Your IndustryNov 12 2015

Advisers ‘face hurdles’ by cutting costs and going DA

Search supported by
Advisers ‘face hurdles’ by cutting costs and going DA

IFAs who have gone directly authorised have claimed they are being treated unfairly and face hurdles ranging from having commissions and income frozen to losing client data.

Steven Ball, principal at Warwick-based SJB Associates, believes all networks treat people badly if they want to leave. Mr Ball said: “As soon as you hand in your notice, the networks stop your commissions.

“It’s the same with every network. I can understand why they do it but it’s not fair”, 
he said, adding that a better way would be a legal agreement to cover any claw-back.

Mr Ball left his network in 2011. He said: “It took three months to be re-authorised by the then-FSA, which meant my income stopped and I had to start from scratch. Although I completed my contractual obligations and handed over my files, the network insisted on my handing over £600 for moving agencies.”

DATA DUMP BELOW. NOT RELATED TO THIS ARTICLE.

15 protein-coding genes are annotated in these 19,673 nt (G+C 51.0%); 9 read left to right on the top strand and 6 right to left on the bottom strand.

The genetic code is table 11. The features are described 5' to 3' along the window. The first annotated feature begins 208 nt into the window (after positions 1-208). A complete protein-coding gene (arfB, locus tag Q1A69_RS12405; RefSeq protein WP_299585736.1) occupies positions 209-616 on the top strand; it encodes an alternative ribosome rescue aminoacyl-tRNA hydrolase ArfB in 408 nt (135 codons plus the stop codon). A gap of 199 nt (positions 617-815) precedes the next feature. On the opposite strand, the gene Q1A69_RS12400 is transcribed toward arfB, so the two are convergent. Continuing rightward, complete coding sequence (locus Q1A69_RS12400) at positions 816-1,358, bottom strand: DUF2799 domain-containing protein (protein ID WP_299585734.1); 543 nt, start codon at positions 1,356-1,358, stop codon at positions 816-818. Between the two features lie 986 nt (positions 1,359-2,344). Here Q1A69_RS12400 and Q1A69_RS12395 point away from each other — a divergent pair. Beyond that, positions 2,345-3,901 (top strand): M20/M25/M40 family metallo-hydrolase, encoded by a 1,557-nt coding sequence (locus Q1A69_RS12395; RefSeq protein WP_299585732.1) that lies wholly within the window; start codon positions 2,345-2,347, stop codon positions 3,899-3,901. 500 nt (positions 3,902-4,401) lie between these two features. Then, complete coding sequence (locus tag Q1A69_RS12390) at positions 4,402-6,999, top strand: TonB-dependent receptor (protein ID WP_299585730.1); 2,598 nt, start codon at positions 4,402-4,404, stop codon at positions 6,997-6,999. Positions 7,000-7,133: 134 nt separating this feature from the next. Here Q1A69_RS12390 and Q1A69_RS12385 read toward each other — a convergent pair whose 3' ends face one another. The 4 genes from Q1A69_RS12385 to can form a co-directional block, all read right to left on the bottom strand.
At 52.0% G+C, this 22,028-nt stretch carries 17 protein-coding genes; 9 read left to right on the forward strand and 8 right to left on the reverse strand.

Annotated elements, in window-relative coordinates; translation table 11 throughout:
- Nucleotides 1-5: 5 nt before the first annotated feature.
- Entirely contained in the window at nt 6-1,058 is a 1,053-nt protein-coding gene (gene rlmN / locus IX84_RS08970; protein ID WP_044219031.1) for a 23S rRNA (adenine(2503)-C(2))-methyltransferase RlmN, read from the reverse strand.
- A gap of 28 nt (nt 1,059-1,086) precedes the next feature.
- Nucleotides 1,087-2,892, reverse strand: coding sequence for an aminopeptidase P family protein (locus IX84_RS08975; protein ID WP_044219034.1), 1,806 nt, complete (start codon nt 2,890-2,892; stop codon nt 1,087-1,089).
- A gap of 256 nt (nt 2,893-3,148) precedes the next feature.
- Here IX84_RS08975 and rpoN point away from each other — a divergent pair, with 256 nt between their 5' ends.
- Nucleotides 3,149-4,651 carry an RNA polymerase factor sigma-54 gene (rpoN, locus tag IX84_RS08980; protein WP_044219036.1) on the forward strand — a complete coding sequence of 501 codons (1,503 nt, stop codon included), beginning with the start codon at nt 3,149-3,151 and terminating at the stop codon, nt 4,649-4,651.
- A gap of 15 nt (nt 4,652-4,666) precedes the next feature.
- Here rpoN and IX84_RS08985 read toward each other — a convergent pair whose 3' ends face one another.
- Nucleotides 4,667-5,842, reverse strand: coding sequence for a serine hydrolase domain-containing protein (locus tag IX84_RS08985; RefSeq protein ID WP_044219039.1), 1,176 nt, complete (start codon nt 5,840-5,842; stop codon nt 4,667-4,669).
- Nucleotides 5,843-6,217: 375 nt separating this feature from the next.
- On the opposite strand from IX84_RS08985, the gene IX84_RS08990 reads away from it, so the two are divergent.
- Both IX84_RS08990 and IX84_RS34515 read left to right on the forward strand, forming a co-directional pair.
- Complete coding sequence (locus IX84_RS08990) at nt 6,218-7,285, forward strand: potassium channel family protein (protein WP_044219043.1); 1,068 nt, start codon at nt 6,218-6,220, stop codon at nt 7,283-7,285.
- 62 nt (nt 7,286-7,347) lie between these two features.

But his former network, Sage Financial Services, part of Honister Capital, went into administration in 2012.

Grant Thornton was the admnistrator for Honister Capital. In 2013, Grant Thornton stated that all trail commissions were owned by Honister Capital, and not individual advisers.

When asked about Mr Ball’s case, Grant Thornton was not able to comment at the time of going to press.

Right to reply

David Cross, press officer for the FCA, said: “On average, we authorise retail firms within 11 weeks. But the time it takes to authorise a firm depends on the quality of the application we receive. In the last reported quarter, we authorised retail firms in as little as two weeks.”

Ben Howell, head of Corporate Communications at Intrinsic said: “Intrinsic has a very clear process for any adviser looking to leave the network, and this is clearly outlined in our Membership Agreement. Our Contracts teams work with each individual leaver to ensure the process is understood and followed.”